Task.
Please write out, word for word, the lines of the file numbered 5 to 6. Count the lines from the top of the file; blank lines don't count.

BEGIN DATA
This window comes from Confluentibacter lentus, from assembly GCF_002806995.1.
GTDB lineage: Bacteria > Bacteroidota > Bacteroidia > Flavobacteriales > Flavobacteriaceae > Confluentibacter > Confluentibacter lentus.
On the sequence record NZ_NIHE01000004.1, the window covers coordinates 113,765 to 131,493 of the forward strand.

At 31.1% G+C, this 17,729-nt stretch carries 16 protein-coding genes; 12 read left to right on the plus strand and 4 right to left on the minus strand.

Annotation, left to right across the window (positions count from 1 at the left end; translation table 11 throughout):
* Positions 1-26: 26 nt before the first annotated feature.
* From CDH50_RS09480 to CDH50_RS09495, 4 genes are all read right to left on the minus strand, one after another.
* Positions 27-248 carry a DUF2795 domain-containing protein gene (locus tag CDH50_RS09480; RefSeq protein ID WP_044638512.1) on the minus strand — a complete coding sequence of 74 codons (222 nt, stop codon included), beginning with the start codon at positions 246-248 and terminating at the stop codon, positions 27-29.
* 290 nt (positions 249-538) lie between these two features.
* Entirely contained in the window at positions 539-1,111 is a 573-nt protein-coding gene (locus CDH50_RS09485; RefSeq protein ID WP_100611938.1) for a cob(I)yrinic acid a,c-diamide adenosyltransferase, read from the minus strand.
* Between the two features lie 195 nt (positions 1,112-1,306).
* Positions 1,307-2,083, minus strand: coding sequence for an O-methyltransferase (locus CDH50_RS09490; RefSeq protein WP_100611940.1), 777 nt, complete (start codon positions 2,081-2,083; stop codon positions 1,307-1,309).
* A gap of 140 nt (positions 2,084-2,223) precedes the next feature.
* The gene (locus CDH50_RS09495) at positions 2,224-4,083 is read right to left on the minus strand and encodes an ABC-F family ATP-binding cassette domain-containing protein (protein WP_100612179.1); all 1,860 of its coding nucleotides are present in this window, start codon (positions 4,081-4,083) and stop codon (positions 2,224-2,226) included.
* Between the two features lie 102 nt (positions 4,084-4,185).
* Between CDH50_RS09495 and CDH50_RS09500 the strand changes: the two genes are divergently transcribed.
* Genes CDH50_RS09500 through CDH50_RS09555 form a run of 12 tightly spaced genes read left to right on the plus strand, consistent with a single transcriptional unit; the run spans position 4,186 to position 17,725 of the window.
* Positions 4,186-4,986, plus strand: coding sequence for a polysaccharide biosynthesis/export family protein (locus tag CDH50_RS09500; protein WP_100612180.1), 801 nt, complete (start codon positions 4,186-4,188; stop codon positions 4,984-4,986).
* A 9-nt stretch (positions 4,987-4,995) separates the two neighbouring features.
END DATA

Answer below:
Annotation, left to right across the window (positions count from 1 at the left end; translation table 11 throughout):
* Positions 1-26: 26 nt before the first annotated feature.